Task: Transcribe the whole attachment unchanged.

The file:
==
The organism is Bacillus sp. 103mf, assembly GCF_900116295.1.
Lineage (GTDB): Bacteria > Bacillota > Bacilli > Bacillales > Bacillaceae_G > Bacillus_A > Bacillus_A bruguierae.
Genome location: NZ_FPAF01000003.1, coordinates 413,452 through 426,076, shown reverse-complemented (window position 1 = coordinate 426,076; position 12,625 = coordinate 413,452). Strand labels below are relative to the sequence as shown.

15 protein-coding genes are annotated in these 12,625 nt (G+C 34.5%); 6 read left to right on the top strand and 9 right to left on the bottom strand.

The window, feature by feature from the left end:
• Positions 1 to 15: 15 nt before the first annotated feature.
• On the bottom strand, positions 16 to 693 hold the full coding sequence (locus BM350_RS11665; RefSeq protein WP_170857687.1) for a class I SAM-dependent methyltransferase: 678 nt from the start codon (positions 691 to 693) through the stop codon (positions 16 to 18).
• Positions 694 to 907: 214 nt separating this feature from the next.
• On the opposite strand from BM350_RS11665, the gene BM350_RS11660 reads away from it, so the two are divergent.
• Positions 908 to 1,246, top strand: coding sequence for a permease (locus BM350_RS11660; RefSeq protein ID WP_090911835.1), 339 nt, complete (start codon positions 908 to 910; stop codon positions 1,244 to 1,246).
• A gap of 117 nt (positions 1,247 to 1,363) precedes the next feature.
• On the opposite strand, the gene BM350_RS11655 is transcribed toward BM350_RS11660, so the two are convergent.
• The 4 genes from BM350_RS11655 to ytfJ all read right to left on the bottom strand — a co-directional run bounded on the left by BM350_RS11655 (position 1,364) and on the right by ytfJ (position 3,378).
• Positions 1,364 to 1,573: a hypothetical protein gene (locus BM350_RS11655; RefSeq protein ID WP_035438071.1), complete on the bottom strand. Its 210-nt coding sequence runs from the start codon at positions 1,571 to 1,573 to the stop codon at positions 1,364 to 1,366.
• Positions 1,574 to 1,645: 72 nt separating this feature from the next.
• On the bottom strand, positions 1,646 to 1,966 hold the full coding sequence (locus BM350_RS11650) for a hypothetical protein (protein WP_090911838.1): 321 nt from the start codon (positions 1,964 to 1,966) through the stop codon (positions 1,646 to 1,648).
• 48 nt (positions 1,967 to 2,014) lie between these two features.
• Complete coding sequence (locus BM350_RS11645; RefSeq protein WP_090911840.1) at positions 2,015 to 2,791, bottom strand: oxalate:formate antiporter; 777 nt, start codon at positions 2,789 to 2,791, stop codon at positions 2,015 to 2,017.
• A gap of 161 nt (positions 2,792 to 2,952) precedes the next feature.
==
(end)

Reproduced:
The organism is Bacillus sp. 103mf, assembly GCF_900116295.1.
Lineage (GTDB): Bacteria > Bacillota > Bacilli > Bacillales > Bacillaceae_G > Bacillus_A > Bacillus_A bruguierae.
Genome location: NZ_FPAF01000003.1, coordinates 413,452 through 426,076, shown reverse-complemented (window position 1 = coordinate 426,076; position 12,625 = coordinate 413,452). Strand labels below are relative to the sequence as shown.

15 protein-coding genes are annotated in these 12,625 nt (G+C 34.5%); 6 read left to right on the top strand and 9 right to left on the bottom strand.

The window, feature by feature from the left end:
• Positions 1 to 15: 15 nt before the first annotated feature.
• On the bottom strand, positions 16 to 693 hold the full coding sequence (locus BM350_RS11665; RefSeq protein WP_170857687.1) for a class I SAM-dependent methyltransferase: 678 nt from the start codon (positions 691 to 693) through the stop codon (positions 16 to 18).
• Positions 694 to 907: 214 nt separating this feature from the next.
• On the opposite strand from BM350_RS11665, the gene BM350_RS11660 reads away from it, so the two are divergent.
• Positions 908 to 1,246, top strand: coding sequence for a permease (locus BM350_RS11660; RefSeq protein ID WP_090911835.1), 339 nt, complete (start codon positions 908 to 910; stop codon positions 1,244 to 1,246).
• A gap of 117 nt (positions 1,247 to 1,363) precedes the next feature.
• On the opposite strand, the gene BM350_RS11655 is transcribed toward BM350_RS11660, so the two are convergent.
• The 4 genes from BM350_RS11655 to ytfJ all read right to left on the bottom strand — a co-directional run bounded on the left by BM350_RS11655 (position 1,364) and on the right by ytfJ (position 3,378).
• Positions 1,364 to 1,573: a hypothetical protein gene (locus BM350_RS11655; RefSeq protein ID WP_035438071.1), complete on the bottom strand. Its 210-nt coding sequence runs from the start codon at positions 1,571 to 1,573 to the stop codon at positions 1,364 to 1,366.
• Positions 1,574 to 1,645: 72 nt separating this feature from the next.
• On the bottom strand, positions 1,646 to 1,966 hold the full coding sequence (locus BM350_RS11650) for a hypothetical protein (protein WP_090911838.1): 321 nt from the start codon (positions 1,964 to 1,966) through the stop codon (positions 1,646 to 1,648).
• 48 nt (positions 1,967 to 2,014) lie between these two features.
• Complete coding sequence (locus BM350_RS11645; RefSeq protein WP_090911840.1) at positions 2,015 to 2,791, bottom strand: oxalate:formate antiporter; 777 nt, start codon at positions 2,789 to 2,791, stop codon at positions 2,015 to 2,017.
• A gap of 161 nt (positions 2,792 to 2,952) precedes the next feature.